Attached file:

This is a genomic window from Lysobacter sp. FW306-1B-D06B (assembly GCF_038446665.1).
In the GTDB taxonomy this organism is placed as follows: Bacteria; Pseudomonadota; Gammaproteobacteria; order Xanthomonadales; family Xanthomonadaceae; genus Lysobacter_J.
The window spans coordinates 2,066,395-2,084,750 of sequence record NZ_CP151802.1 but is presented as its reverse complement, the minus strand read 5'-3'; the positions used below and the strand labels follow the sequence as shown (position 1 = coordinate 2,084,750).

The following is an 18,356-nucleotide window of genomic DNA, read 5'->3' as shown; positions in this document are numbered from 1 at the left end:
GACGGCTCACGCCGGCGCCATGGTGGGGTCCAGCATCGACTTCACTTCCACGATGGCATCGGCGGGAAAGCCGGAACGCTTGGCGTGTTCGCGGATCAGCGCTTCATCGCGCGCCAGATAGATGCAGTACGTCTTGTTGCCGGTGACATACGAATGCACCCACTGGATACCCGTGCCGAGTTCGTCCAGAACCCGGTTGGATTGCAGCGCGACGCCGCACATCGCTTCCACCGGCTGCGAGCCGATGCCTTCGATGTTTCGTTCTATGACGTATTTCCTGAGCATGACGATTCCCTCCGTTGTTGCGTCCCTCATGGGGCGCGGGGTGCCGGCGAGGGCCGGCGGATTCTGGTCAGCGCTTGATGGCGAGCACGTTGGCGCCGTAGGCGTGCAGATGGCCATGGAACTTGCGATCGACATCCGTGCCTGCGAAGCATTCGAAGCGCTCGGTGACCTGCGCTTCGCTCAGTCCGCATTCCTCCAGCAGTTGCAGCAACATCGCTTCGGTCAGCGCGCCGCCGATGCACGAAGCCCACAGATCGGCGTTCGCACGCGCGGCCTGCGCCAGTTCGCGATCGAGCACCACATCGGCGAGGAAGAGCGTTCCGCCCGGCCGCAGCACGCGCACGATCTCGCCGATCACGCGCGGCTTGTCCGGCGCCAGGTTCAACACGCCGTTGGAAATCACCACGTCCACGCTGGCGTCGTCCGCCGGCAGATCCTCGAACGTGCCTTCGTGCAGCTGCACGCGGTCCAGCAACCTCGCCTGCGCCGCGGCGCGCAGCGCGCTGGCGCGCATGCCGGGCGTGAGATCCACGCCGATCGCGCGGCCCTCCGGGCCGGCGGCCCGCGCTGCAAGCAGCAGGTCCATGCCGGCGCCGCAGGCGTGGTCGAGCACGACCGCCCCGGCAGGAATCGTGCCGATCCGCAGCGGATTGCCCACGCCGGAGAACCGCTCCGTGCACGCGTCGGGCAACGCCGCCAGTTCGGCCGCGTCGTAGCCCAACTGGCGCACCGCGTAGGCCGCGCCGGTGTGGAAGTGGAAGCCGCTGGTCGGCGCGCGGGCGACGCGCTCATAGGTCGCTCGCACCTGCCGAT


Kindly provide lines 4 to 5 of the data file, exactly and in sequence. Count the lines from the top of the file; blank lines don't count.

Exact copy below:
The following is an 18,356-nucleotide window of genomic DNA, read 5'->3' as shown; positions in this document are numbered from 1 at the left end:
GACGGCTCACGCCGGCGCCATGGTGGGGTCCAGCATCGACTTCACTTCCACGATGGCATCGGCGGGAAAGCCGGAACGCTTGGCGTGTTCGCGGATCAGCGCTTCATCGCGCGCCAGATAGATGCAGTACGTCTTGTTGCCGGTGACATACGAATGCACCCACTGGATACCCGTGCCGAGTTCGTCCAGAACCCGGTTGGATTGCAGCGCGACGCCGCACATCGCTTCCACCGGCTGCGAGCCGATGCCTTCGATGTTTCGTTCTATGACGTATTTCCTGAGCATGACGATTCCCTCCGTTGTTGCGTCCCTCATGGGGCGCGGGGTGCCGGCGAGGGCCGGCGGATTCTGGTCAGCGCTTGATGGCGAGCACGTTGGCGCCGTAGGCGTGCAGATGGCCATGGAACTTGCGATCGACATCCGTGCCTGCGAAGCATTCGAAGCGCTCGGTGACCTGCGCTTCGCTCAGTCCGCATTCCTCCAGCAGTTGCAGCAACATCGCTTCGGTCAGCGCGCCGCCGATGCACGAAGCCCACAGATCGGCGTTCGCACGCGCGGCCTGCGCCAGTTCGCGATCGAGCACCACATCGGCGAGGAAGAGCGTTCCGCCCGGCCGCAGCACGCGCACGATCTCGCCGATCACGCGCGGCTTGTCCGGCGCCAGGTTCAACACGCCGTTGGAAATCACCACGTCCACGCTGGCGTCGTCCGCCGGCAGATCCTCGAACGTGCCTTCGTGCAGCTGCACGCGGTCCAGCAACCTCGCCTGCGCCGCGGCGCGCAGCGCGCTGGCGCGCATGCCGGGCGTGAGATCCACGCCGATCGCGCGGCCCTCCGGGCCGGCGGCCCGCGCTGCAAGCAGCAGGTCCATGCCGGCGCCGCAGGCGTGGTCGAGCACGACCGCCCCGGCAGGAATCGTGCCGATCCGCAGCGGATTGCCCACGCCGGAGAACCGCTCCGTGCACGCGTCGGGCAACGCCGCCAGTTCGGCCGCGTCGTAGCCCAACTGGCGCACCGCGTAGGCCGCGCCGGTGTGGAAGTGGAAGCCGCTGGTCGGCGCGCGGGCGACGCGCTCATAGGTCGCTCGCACCTGCCGAT